U.S. landpower is an essential, but often overlooked, element of national power in semi-enclosed maritime environments like the South China Sea. This monograph gives U.S. policymakers a better understanding of the role of the U.S. Army, Marine Corps, and Special Operations Forces (SOF) in the region through potential combat operations employing wide area defense and maneuver; deterrence through forward presence and peacetime operations; and security engagement with landpower-dominant allies, partners, and competitors in the region. Landpower’s capabilities are also essential for direct support of the air and sea services and other government organization’s success when operating in this theater in direct support of U.S. national interests.
This Strategic Studies Institute book provides a comprehensive research guide to radical Islamist English-language online magazines, eBooks, and assorted radical Islamist news magazines, reports, and pocketbooks published between April-May 2007 and November 2016, and generates strategic insights and policy response options.
North Korea's nuclear program is the greatest current threat to U.S. and Northeast Asian security. The outcome of negotiations over this program will have a tremendous impact on the future of the Korean peninsula and on the vital interests of the United States and neighboring states to North and South Korea: China, Japan, and Russia. Bearing this in mind, the Center for Strategic and International Studies convened a conference on June 28-29, 1994, to consider the crisis surrounding North Korea's nuclear program in its international context. Experts spoke about the program and its impact on the two Koreas and on the neighboring states. Professor Stephen Blank presented this paper on Russian policy with regard to Korea. Dr. Blank relates Moscow's position on the issues of North Korean nuclearization to the broader domestic debate in Russia over security policy, in general, and Asian policy, in particular. He contends that Russia's policy is a function of that broader debate and must be understood in that context.
Dr. Wilborn examines U.S.-China security cooperation before Tiananmen, the strategic context in which it took place, and the strategic environment of U.S.-China relations at the present time. He then concludes that the reasons which justified the program of security cooperation with China during the cold war are irrelevant today. Security cooperation and military-to-military relations with China are highly desirable in the strategic environment of the 1990s. China is a major regional power which inevitably will affect U.S. security interests, and the PLA is an extremely important institution within that nation. Additionally, as a member of the U.N. Security Council and one of the five acknowledged nuclear powers, China's actions can influence a wide range of U.S. global interests. In the future, China is likely to be even more powerful and its actions more significant for the United States. Structurally, renewed U.S.-China security cooperation can be modeled on the program of the 1980s. However, the purpose of the high level visits, functional exchanges, and technological cooperation will no longer be to strengthen a strategic alliance against a common enemy, as it was before, but to contribute to stability in an important region of the world and to achieve U.S. global objectives.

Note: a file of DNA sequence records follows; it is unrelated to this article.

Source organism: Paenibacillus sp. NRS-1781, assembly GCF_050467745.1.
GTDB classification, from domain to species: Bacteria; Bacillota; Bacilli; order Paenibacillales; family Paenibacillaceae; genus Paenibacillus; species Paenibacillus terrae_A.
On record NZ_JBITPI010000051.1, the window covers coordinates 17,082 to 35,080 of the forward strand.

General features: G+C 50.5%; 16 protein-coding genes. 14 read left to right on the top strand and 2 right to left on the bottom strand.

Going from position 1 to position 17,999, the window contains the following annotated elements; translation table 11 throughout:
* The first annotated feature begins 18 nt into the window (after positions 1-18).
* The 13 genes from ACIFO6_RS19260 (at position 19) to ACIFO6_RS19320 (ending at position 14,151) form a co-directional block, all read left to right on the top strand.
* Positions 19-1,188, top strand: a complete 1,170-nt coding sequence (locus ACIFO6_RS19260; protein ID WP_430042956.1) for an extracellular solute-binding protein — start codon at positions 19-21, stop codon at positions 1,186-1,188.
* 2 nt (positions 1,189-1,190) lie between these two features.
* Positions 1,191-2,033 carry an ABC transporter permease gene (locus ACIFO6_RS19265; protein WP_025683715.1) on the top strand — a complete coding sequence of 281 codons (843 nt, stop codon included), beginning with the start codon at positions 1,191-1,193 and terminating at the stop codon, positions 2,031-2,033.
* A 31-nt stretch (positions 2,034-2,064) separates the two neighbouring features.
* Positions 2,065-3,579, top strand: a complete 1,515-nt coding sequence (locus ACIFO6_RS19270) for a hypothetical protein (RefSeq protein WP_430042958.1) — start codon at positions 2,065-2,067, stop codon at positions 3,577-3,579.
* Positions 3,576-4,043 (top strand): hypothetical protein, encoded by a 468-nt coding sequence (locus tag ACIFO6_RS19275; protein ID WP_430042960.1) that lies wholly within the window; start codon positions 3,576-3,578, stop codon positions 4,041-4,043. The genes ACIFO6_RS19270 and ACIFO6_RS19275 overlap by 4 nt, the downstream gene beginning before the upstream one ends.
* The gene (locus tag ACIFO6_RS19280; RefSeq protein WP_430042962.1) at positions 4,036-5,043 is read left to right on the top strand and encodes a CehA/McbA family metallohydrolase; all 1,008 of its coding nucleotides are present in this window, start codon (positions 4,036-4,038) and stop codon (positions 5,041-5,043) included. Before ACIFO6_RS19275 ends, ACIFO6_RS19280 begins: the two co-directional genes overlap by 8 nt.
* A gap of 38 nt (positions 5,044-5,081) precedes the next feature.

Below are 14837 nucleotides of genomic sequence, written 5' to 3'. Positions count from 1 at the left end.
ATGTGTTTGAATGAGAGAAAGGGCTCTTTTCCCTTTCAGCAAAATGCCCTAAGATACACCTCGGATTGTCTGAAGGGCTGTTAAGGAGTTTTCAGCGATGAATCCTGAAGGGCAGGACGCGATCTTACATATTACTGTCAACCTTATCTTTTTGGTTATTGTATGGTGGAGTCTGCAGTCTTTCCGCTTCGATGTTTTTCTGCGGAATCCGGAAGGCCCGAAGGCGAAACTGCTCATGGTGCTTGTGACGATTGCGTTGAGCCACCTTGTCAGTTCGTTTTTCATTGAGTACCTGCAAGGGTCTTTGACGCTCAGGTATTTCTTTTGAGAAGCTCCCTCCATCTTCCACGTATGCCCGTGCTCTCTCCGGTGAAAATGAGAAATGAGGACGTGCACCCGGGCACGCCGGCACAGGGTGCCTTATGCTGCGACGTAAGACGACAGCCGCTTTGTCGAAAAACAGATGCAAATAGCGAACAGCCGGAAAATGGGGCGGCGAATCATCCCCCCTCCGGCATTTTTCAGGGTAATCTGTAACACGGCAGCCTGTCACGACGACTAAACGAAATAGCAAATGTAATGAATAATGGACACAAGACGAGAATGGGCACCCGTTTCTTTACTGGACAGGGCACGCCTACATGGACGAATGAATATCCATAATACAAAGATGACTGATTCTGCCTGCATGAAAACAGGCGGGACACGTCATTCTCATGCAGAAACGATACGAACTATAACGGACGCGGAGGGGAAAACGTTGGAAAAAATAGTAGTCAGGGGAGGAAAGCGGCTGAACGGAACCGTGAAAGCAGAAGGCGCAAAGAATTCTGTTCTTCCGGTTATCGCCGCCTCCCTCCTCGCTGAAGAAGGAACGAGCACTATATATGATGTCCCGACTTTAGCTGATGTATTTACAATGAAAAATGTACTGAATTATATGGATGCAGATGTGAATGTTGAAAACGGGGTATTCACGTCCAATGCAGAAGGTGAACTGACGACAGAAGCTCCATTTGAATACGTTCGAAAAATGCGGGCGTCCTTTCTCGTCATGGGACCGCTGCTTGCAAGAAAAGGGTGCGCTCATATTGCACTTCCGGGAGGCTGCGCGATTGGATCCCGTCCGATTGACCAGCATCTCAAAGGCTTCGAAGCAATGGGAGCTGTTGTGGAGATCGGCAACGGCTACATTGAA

The United States and the Democratic People's Republic of Korea (DPRK) signed an unprecedented framework agreement in October 1994 to halt the latter's nuclear weapons program, establish low-level diplomatic contacts between Washington and Pyongyang, and reduce tensions on the Korean peninsula. In this study, the author argues that it also places the United States, South Korea's historic ally and partner with South Korea in the Combined Forces Command, in a new and unfamiliar role as mediator of conflict on the peninsula. The author contends that the responsibility for implementing this complicated agreement, which involves sensitive political issues for all nations involved, falls primarily on the United States. He contends that U.S. performance of its responsibilities under the agreement will profoundly affect the strategic environment of Northeast Asia.
In October 1995, scholars, military officers, diplomats, journalists, public figures, and concerned private citizens of the two alliance partners and regional states gathered in Seoul, Korea, to assess the impact of these changes and to seek new directions for the alliance. The Strategic Studies Institute is pleased to have co-hosted this international workshop on the U.S.-ROK Alliance in collaboration with the Institute for Far Eastern Studies of Kyungnam University and in partnership with The Korea Society and the Defense Nuclear Agency. This conference report summarizes the deliberations of the participants. For nearly half a century, the security alliance between the Republic of Korea and the United States has deterred aggression and helped assure stability in Northeast Asia. The alliance has stood firm through war and tumultuous political, economic, and social change. Much of the change in Northeast Asia has been positive and the Republic of Korea is now one of the advanced democratic industrial countries of the world. The countries of Northeast Asia, along with the United States, with its deep ties of history and interest in the area, now look ahead to a region which will progress rapidly as the Cold War recedes and the few remaining communist states undergo inevitable transformation.